Rohan Dennis Overcomes ''Toughest Period In Career'' Thanks To Psychologist

Rider who quit the Tour de France returns to win the Road World Championship
15:14, 26 Sep 2019

Australian cyclist Rohan Dennis has paid credit to his sports psychologist after storming to a second successive Road World Championships crown this week.

His triumph follows a turbulent few months during which his temperament and mental well-being were called into question following his decision to quit the Tour de France midway through the three-week event.

“There’s been a lot of work done off the bike mentally to get me prepared just to line up here, let alone win,” Dennis said from the winner’s podium.

“It’s a reminder that it wasn’t just my body, my body was always good. It was a lot of work off the bike from my sports psychologist, David Spindler, and almost a bit of a thank you as well for what he had done for me.

“He got me to believe and be more confident and not be so negative in my head, to be more positive about the good things that are going on in my life.

As he crossed the line in Yorkshire to keep the rainbow jersey, Dennis suggestively tapped his helmet with his finger.

“I mean physically I have always had it, but it was always the negativity in my head thinking not the positive things,” said the Australian. “It has been the toughest period of my career, it was almost breaking.

“I was reminding myself today it was all in my head.”

Dennis’ victory came twelve months on from bagging the rainbow jersey for time-trial success in Innsbruck, but this time around he arrived at the start line in Northallerton, Yorkshire, on a BMC Timemachine and with a Kask helmet, shunning his team Bahrain-Merida gear and wear.

In Yorkshire when he made Harrogate 54km later, one minute and nine seconds ahead of 19-year-old wunderkind Remco Evenepoel for his second world time-trial title - in either an athletic display of defiance or a remarkable turnaround from the position he found himself in 10 weeks ago.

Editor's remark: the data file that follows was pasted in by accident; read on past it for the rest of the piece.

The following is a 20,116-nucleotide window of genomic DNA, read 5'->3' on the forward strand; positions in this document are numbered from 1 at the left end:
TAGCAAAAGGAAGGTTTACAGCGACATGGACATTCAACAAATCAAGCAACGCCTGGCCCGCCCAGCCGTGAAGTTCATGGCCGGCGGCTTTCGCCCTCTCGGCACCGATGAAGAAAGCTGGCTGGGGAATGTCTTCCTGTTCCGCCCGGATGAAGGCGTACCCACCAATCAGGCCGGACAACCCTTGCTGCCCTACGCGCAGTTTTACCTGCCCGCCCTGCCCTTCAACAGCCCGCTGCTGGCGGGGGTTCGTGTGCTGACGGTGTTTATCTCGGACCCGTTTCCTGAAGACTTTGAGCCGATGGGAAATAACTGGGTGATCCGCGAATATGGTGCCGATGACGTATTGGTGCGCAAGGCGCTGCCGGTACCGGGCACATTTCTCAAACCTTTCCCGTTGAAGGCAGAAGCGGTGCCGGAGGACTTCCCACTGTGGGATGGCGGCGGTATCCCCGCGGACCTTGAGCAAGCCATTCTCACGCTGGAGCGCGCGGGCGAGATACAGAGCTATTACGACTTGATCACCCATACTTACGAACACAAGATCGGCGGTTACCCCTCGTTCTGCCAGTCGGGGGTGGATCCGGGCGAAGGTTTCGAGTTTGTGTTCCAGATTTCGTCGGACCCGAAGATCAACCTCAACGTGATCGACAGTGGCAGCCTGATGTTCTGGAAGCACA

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Dennis caused a stir in the summer by withdrawing from the Tour de France suddenly, with 84km to race of stage 12. It was a stage he had expected to win having taken the Tour of Switzerland trial the month before.

No explanation was given, just a vague, almost-apology provided.

“Obviously the individual time trial tomorrow had been a big goal for me and the team, but given my current feeling it was the right decision to withdraw earlier today,” Dennis said at the time.

“I wish my teammates the very best for the remainder of the race and would like to thank all the Tour de France fans who cheered for me, at home and on the roadside, since Brussels. I will hopefully be back competing in this great race again over the coming seasons.”

His Bahrain-Merida team initially compounded the bewilderment of followers of the tour with their sports director Gorazd Štangelj’s immediate statement.

"We are also confused. Let's say I'm disappointed about what happened because actually we expected a big effort from him tomorrow,” said Štangelj. “It was his decision to stop. He just said 'I don't want to talk' and abandoned the race.

“His condition is not bad, he’s good enough to perform at the Tour de France. For sure it has nothing to do with his condition.”

One of the team’s partners, McLaren Pro Cycling, soon tried to help quell the fallout, through managing director John Allert via Cycling Weekly.

“I think it would be wrong to try and pinpoint just one reason why Rohan withdrew,” said Allert. “It’s a lot more complicated and a lot more sensitive than that.”

But that might turn out to be Dennis’ last race for Bahrain-Merida, with suspicion that a dissolution is down to the disagreement over equipment choices, something that was accentuated with Dennis’ appearance in Yorkshire.

Previous suggestions he would continue to ride for Bahrain-Merida in 2020 have been cast into doubt following Dennis’ decision to compete in the World Championships on the same - though noticeably unbranded - BMC which had previously led him to TT victory in Austria 12 months ago.

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